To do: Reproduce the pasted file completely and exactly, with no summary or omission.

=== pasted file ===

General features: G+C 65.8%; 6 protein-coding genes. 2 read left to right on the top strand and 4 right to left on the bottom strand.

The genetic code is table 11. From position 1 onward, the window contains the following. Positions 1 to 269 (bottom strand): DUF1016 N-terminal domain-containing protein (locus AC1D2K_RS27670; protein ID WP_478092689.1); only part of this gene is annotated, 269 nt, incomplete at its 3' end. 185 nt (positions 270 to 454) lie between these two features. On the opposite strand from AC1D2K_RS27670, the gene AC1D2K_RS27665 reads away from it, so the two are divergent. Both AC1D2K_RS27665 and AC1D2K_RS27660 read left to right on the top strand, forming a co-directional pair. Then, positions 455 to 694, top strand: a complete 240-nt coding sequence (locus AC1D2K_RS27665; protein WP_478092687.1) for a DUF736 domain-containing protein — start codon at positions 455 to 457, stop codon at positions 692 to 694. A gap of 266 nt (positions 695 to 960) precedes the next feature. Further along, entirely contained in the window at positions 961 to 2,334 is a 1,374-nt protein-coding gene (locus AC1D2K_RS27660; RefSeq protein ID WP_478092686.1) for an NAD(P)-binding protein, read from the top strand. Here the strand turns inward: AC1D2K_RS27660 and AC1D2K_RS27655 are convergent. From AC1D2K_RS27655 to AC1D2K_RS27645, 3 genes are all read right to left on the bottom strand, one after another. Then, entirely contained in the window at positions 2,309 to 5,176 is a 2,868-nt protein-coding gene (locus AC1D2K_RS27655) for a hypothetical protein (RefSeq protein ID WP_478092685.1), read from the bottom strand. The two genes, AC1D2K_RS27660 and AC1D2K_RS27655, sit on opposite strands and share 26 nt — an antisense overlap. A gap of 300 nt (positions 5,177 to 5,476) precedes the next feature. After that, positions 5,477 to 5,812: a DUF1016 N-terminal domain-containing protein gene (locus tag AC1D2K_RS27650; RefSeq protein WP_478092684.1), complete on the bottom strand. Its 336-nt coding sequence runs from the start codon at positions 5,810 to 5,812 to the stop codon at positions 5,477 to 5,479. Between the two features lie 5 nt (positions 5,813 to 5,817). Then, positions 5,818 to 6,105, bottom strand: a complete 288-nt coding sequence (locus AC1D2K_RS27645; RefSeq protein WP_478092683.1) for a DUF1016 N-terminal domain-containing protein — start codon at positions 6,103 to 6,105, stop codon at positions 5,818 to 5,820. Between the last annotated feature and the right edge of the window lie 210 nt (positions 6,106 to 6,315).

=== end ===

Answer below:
General features: G+C 65.8%; 6 protein-coding genes. 2 read left to right on the top strand and 4 right to left on the bottom strand.

The genetic code is table 11. From position 1 onward, the window contains the following. Positions 1 to 269 (bottom strand): DUF1016 N-terminal domain-containing protein (locus AC1D2K_RS27670; protein ID WP_478092689.1); only part of this gene is annotated, 269 nt, incomplete at its 3' end. 185 nt (positions 270 to 454) lie between these two features. On the opposite strand from AC1D2K_RS27670, the gene AC1D2K_RS27665 reads away from it, so the two are divergent. Both AC1D2K_RS27665 and AC1D2K_RS27660 read left to right on the top strand, forming a co-directional pair. Then, positions 455 to 694, top strand: a complete 240-nt coding sequence (locus AC1D2K_RS27665; protein WP_478092687.1) for a DUF736 domain-containing protein — start codon at positions 455 to 457, stop codon at positions 692 to 694. A gap of 266 nt (positions 695 to 960) precedes the next feature. Further along, entirely contained in the window at positions 961 to 2,334 is a 1,374-nt protein-coding gene (locus AC1D2K_RS27660; RefSeq protein ID WP_478092686.1) for an NAD(P)-binding protein, read from the top strand. Here the strand turns inward: AC1D2K_RS27660 and AC1D2K_RS27655 are convergent. From AC1D2K_RS27655 to AC1D2K_RS27645, 3 genes are all read right to left on the bottom strand, one after another. Then, entirely contained in the window at positions 2,309 to 5,176 is a 2,868-nt protein-coding gene (locus AC1D2K_RS27655) for a hypothetical protein (RefSeq protein ID WP_478092685.1), read from the bottom strand. The two genes, AC1D2K_RS27660 and AC1D2K_RS27655, sit on opposite strands and share 26 nt — an antisense overlap. A gap of 300 nt (positions 5,177 to 5,476) precedes the next feature. After that, positions 5,477 to 5,812: a DUF1016 N-terminal domain-containing protein gene (locus tag AC1D2K_RS27650; RefSeq protein WP_478092684.1), complete on the bottom strand. Its 336-nt coding sequence runs from the start codon at positions 5,810 to 5,812 to the stop codon at positions 5,477 to 5,479. Between the two features lie 5 nt (positions 5,813 to 5,817). Then, positions 5,818 to 6,105, bottom strand: a complete 288-nt coding sequence (locus AC1D2K_RS27645; RefSeq protein WP_478092683.1) for a DUF1016 N-terminal domain-containing protein — start codon at positions 6,103 to 6,105, stop codon at positions 5,818 to 5,820. Between the last annotated feature and the right edge of the window lie 210 nt (positions 6,106 to 6,315).